Does Your Teen Need (or Deserve) a Car?

by Dr. James G. Wellborn

A teenager’s first car. It’s the embodiment of freedom in America. It’s access to the open road. No more asking permission to use the family car. No more listening to a parent’s playlist. All teenagers deserve their own car, right? (Sound of screeching brakes) No. There is no compelling justification for teenagers to have a car of their own. They don’t deserve it because they exist, because they are your kid, as a rite of passage or because Johnny’s or Suzy’s parents got them one. If they need to get somewhere, they can walk, catch a ride with a friend, take the bus, use the family car or wait for you to drive them. 

But let’s say you get past the (not inconsiderable) challenges of purchase price, maintenance, fuel and insurance to consider gracing your teenager with a car for which he has the primary use and responsibility, but still belongs to YOU. (For the sake of brevity, it will be referred to as “his car.”). How do you figure out whether your kid actually needs one? Here are a couple of considerations. 

Absolutely not!

No productive activities that require transportation. If kids are not involved in productive or meaningful activities outside of the home (e.g., job, volunteering, organized school activities, etc.), they don’t need (or deserve) a car. It will just make it possible for them to get into trouble farther away from home. If they need a car because friends live far away, subscribe to the internet and get them a cell phone with texting capability. Nobody talks face to face any more anyway. Besides, friends are just one more source of potential problems. It’s probably better to home school them, too.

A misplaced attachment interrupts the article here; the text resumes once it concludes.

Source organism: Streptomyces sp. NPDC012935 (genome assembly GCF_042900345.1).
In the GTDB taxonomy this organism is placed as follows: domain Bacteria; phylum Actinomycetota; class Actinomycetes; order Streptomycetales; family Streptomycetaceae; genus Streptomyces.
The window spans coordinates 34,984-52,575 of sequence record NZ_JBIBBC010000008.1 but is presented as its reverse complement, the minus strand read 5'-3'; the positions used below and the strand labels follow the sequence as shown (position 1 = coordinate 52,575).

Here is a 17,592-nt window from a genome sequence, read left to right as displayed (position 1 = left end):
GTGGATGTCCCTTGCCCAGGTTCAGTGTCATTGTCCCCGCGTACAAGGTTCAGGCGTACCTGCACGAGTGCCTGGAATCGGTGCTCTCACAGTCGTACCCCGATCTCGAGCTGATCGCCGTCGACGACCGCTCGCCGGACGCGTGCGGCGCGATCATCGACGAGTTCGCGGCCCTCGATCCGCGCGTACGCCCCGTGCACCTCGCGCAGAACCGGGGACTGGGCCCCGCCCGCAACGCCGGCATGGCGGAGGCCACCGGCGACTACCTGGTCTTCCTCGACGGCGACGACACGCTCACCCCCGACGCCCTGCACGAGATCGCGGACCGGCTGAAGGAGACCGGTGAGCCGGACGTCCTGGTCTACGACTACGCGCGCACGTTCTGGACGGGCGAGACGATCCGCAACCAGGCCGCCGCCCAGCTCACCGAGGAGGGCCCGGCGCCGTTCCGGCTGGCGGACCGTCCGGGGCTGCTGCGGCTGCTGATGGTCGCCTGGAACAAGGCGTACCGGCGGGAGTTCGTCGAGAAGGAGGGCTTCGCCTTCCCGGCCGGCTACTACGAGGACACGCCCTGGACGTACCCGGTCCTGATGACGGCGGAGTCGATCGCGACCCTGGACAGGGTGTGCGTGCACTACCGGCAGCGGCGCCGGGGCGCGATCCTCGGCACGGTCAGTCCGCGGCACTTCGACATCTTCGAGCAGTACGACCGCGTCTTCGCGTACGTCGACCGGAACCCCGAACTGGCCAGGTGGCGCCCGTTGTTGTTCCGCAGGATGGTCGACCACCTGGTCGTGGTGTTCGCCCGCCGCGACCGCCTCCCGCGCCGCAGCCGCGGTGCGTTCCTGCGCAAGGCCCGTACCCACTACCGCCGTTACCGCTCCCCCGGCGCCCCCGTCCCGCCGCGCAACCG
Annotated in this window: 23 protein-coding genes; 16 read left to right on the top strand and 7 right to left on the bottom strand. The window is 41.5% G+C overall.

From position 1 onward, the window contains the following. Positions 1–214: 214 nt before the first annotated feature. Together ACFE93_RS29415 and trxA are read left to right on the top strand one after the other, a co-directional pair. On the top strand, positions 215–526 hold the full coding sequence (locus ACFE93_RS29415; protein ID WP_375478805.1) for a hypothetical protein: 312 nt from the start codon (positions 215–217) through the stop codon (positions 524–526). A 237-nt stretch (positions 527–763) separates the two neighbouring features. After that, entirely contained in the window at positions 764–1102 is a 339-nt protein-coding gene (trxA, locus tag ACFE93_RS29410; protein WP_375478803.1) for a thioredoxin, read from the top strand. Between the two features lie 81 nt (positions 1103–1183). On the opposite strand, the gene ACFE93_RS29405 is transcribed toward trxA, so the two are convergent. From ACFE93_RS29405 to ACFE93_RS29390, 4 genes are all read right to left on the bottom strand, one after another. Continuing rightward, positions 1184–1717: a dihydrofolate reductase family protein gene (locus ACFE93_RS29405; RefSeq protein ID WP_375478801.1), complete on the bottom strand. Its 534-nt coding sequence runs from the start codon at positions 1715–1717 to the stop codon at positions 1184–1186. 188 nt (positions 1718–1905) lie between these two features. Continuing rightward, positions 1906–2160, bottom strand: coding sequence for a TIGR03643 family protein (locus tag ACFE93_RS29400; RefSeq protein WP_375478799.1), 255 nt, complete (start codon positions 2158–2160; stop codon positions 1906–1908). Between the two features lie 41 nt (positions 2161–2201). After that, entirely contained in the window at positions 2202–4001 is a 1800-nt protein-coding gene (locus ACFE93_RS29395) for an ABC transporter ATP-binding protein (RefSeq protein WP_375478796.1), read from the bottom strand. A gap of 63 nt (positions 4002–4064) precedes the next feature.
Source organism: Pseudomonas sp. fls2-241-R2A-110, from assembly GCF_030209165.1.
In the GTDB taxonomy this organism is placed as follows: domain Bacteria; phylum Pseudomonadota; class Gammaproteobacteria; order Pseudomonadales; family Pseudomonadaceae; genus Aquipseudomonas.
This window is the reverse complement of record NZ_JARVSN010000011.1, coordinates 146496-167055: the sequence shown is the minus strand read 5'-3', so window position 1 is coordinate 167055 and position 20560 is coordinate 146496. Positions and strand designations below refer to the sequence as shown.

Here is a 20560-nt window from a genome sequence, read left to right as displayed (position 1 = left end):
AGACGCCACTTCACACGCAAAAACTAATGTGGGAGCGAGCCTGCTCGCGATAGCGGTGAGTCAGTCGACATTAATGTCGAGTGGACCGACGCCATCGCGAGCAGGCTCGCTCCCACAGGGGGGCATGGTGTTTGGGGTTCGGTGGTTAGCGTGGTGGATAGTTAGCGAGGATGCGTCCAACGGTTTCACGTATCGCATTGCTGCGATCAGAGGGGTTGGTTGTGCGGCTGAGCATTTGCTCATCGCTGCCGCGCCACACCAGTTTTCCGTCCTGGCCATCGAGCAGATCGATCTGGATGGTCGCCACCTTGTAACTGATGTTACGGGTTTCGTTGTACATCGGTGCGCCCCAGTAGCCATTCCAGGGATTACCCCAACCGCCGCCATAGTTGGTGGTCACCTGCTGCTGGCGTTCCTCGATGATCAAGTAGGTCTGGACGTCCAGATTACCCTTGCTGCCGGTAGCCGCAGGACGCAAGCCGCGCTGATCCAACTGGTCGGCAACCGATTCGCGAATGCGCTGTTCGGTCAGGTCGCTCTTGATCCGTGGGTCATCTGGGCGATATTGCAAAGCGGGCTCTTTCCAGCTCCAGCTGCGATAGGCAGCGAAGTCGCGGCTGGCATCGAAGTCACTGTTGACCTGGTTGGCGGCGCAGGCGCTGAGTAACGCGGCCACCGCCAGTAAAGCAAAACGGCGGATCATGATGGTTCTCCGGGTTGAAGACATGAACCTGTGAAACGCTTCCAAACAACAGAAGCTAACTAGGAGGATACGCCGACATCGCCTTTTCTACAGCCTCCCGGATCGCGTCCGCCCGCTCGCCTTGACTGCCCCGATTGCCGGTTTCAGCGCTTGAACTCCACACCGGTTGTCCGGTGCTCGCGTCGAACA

Reliable public transportation. Having a car in the big city brings an additional set of big expenses and challenges (e.g., parking, traffic, road rage). City dwellers only need a car to travel outside the range of public transportation. Get them some mace (in areas where it is legal), teach them assertiveness skills and enroll them in a general self-defense class instead. There’s enough trouble they can get into within 3 blocks of home; no need for them to go driving to find it. 

Seems to think you owe them one. Please! Instead of purchasing a car for your entitled princes or princesses, require them to practice acts of kindness and generosity toward others until their attitude improves (e.g. 6-12 months). And just for good measure, donate some of their superfluous electronic gadgets to kids who will actually appreciate them! 

Irresponsible, risk taking behavior. Let’s see. Take kids who will run through traffic to avoid waiting 2 minutes for the crosswalk light, and put them behind the wheel of a 3000lb, self-propelled machine that travels at over 90 miles an hour? Buy them a skateboard and spend the money for a car on really good medical insurance. 

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Needs the exercise. If you can’t get your kids off the couch to go do something active, buying them a car will only make it worse. Buy them a bicycle instead. It’s cheaper, takes less maintenance and requires the expenditure of energy to operate. The only overweight people who should be able to drive themselves around in a vehicle are the people who pay the bills. 

Oh, alright.

It makes your life easier. Commitments and activities keep most parents going in several different directions from the time they get off work to the time they go to bed.  Having another driver to ferry people around can be a big help. Make sure your kids understand that one condition for having a car is to run errands or transport siblings.  Any arguments and they are back to riding shotgun.